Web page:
Therefore, a need exists for a system and method that includes, in outline form, all of the semantic and relational information provided in graphical concept maps.
A computer-implemented system of the present invention is provided for translating node-and-link knowledge representations to an outline format. The representation includes one or more node objects and one or more link objects. Each link object has a “from node identifier” that identifies the node object in a concept map connected to a link's tail and a “to node identifier” identifying the node object in the concept map to which the link object points. A translation program traverses all of the node objects in a node-and-link representation as directed by the link objects by following links out of each node depending of the link objects' “to node identifier” such that an outline is output having node object information and link object information hierarchically interrelated.
A method for creating an outline by translation of a node-and-link knowledge representation includes providing a concept map or semantic net having one or more node objects. Each node object has: a location of a node in the concept map, and zero or more connecting link objects that connect the node objects. The link objects have a “from node identifier” that identifies the node object in the concept map connected to the link's tail and a “to node identifier” identifying the node in the concept map to which this link points. The concept map is tranlated to an outline by traversing all of the node objects in the concept map as directed by the link objects and following link objects out of each node objects depending of the link object's “to node identifier”. The outline is ouput and includes a hierarchical listing of node objects and link objects.
The methods of the present invention may be implemented by a program storage device readable by machine, tangibly embodying a program of instructions executable by the machine to perform method steps for creating an outline by translation of a node-and-link knowledge representation.
These and other objects, features and advantages of the present invention will become apparent from the following detailed description of illustrative embodiments thereof, which is to be read in connection with the accompanying drawings.
The invention will be described in detail in the following description of preferred embodiments with reference to the following figures wherein:
The present invention provides an improved system and method for translating concept maps or semantic networks into an outline format. This disclosure describes a translation method in which the organization of all thoughts and concepts that exist in a concept map, including the names of all inter-concept relationships and all knowledge at all abstraction or sub-map levels, is presented in a single inclusive outline. The present invention also provides that outlines derived via translation of the knowledge and information in a concept map should incorporate all of the semantic information included in that concept map, and at the same time avoid presenting knowledge or information redundantly.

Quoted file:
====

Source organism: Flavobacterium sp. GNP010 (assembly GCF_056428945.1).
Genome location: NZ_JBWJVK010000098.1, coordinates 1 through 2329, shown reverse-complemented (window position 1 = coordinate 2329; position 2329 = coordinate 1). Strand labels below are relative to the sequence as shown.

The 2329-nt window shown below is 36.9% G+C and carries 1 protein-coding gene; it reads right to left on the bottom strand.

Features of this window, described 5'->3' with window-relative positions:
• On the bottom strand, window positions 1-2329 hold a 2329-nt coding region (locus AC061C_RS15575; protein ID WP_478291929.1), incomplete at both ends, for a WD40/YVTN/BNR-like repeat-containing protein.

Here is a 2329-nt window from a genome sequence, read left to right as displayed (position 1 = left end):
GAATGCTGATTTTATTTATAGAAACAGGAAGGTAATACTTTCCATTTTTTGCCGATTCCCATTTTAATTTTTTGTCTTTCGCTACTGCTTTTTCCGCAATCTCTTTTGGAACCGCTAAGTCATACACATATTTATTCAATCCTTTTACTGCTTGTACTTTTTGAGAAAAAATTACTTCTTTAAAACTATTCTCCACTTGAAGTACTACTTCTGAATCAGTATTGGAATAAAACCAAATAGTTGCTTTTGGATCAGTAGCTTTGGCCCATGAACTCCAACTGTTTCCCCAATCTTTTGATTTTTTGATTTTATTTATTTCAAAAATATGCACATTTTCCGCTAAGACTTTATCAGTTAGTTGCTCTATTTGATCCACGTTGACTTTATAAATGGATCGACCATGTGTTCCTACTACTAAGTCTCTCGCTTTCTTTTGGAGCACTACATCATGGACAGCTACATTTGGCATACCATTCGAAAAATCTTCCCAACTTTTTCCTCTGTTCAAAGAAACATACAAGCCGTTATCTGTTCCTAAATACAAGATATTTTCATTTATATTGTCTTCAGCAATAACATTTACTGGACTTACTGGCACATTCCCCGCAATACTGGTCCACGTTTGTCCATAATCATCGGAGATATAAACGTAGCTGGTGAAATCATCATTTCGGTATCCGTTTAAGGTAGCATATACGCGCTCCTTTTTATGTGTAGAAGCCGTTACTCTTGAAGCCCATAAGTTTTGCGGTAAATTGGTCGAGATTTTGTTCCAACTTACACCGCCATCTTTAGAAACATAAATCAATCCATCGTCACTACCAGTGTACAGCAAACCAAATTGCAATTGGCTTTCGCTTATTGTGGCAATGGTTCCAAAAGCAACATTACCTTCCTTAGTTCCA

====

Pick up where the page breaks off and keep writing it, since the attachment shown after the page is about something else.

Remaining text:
In accordance with the present invention, the translations of the concepts map presented above may include the following:
A. relationship from A to B: B
It should be understood that the elements shown in FIGS. may be implemented in various forms of hardware, software or combinations thereof. Preferably, these elements are implemented in software on one or more appropriately programmed general purpose digital computers having a processor and memory and input/output interfaces.
Referring now in detail to the figures in which like numerals represent the same or similar elements and initially to
In addition, the present invention considers concept maps, semantic networks, graphs that incorporate a sub-net, sub-map, or child map mechanism (hereafter referred to as sub-maps). Sub-maps are used to represent conceptual abstractions and reduce the visual clutter in a node-and-link graph (concept map, semantic net, etc.). In other words, a single concept may actually be an abstraction, that is, a single node at one level of detail but one that represents an arbitrarily complex concept, action, or object at a more detailed level. This single abstraction node may be “expanded” into an elaborated definition of its own which includes multiple concepts/nodes and links.
For example, in a software tool that exemplifies a preferred embodiment of this disclosure, in addition to simple concept nodes (e.g., nodes 1000, 1020 and 1040 in
For example, the “Animals” concept map in
An activity often associated with concept map usage is the organization of ideas in preparation for writing a report, composition, or story. A very common alternative representation for thought or idea organization is an outline. In fact many people are accustomed to and prefer outlines for organizing thoughts when preparing to write prose. In response to this need, a (small) number of concept map tools automate the conversion of concept maps to outlines.
A sample result of using the outline translation method on the concept map of
I. has: skin
II. breathes: oxygen
Each entry in the outline corresponds to one or more elements (nodes and links) in the concept map shown in FIG. 2. The same outline is shown below annotated with numbers corresponding to the knowledge elements in FIG. 2. At the start of each line/entry in the outline is the number (in square brackets) of the corresponding node(s) and, possibly, link shown in FIG. 2. For example, the outline entry annotated  is the entry corresponding to the “Animal” concept node numbered 1000 in
 Animal [1010 and 1020] I. has: skin [1030 and 1040] II. breathes: oxygen [1060 and 1100] III. Bird [1130 and 1140] A. can: fly [1150 and 1160] B. has: wings [1170 and 1180] 1. have: feathers [1110 and 1120] C. evolved from: dinosaur [1195 and 1200] D. Bald Eagle [1210 and 1220] 1. hunts: fish [1230 and 1240] 2. is native to: North America [1250 and 1260] 3. has: talons [1270 and 1280] a. are: powerful [1190 and 1100] 4. is a: Bird [1050 and 1000] E. is a: Animal